Curie – Weiss Law

Curie – Weiss Law

Curie Weiss law is a law which states that the magnetic susceptibility is directly proportional to the ratio of the Curie constant to the change in the temperature. It is one of the important law in electromagnetism that says that the magnetic susceptibility is above the Curie temperature point of a ferromagnetic in the paramagnetic. The magnetic moment is a quantity of a magnet that determines its torque in an external magnetic field. For example a bar magnet, electric current loop, a molecule and an electron all have a magnetic moments.

The magnetic polarization or a magnetization of a magnetic material express the density of induced or permanent magnetic moments in the vector field. The magnetic moment can develop from the microscopic electric current that is generated by the spin of the electrons or motion of electrons in an atom or the spin of the nuclei.

X = C/ (T – Tc)


C = Material specific Curie constant,

T = Absolute temperature,

Tc = Curie temperature.

The law predicts a singularity in the susceptibility at T = Tc. Below this temperature the ferromagnet has a spontaneous magnetization.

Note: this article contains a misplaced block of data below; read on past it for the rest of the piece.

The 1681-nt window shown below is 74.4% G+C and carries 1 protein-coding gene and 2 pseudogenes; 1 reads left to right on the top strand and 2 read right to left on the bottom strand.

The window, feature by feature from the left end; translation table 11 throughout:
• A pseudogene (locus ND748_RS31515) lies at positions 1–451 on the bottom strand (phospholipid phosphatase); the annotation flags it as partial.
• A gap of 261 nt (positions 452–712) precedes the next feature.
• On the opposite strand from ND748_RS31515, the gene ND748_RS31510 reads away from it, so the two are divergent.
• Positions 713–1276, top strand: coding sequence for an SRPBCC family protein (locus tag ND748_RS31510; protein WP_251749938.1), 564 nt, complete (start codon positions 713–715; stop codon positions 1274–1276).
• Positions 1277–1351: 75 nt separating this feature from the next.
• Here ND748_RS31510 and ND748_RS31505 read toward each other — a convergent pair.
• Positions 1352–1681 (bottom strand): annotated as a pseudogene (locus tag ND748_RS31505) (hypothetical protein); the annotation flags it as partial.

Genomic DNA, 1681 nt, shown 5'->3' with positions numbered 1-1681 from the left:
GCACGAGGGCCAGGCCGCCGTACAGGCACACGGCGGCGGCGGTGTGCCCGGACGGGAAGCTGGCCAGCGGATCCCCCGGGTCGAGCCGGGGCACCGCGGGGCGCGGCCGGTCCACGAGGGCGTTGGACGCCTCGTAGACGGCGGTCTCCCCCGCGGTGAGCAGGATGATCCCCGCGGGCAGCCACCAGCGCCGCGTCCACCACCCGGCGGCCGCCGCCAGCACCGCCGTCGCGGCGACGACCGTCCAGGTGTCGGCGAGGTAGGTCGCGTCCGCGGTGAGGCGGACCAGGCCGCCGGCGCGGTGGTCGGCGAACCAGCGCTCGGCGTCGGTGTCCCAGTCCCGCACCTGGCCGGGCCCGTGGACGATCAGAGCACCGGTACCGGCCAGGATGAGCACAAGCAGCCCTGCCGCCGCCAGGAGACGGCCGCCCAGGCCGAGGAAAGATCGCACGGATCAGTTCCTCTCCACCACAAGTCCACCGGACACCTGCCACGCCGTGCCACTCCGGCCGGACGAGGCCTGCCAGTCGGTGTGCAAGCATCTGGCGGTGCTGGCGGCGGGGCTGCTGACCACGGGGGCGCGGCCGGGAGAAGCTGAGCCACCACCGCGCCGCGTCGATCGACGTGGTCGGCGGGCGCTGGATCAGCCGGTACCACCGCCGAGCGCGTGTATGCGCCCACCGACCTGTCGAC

The net magnetization depends on the response of external magnetic field materials. However, they may be even present in the absence of the external magnetic field for example in a cold iron as a spontaneous magnetization. Well, other materials that have similar property are magnetite and nickel, these are called ferromagnets. The temperature which a ferromagnetic material is called Curie temperature.

Curie – Weiss Law Limitation: The Curie-Weiss law holds false in many materials to describe the susceptibility. Instead, there is a critical behaviour of the form.

X = 1/ (T – Tc)γ

At temperature T >> Tc the expression of the law still holds true. But, with the Tc will be replaced by temperature (θ) is higher than the Curie temperature.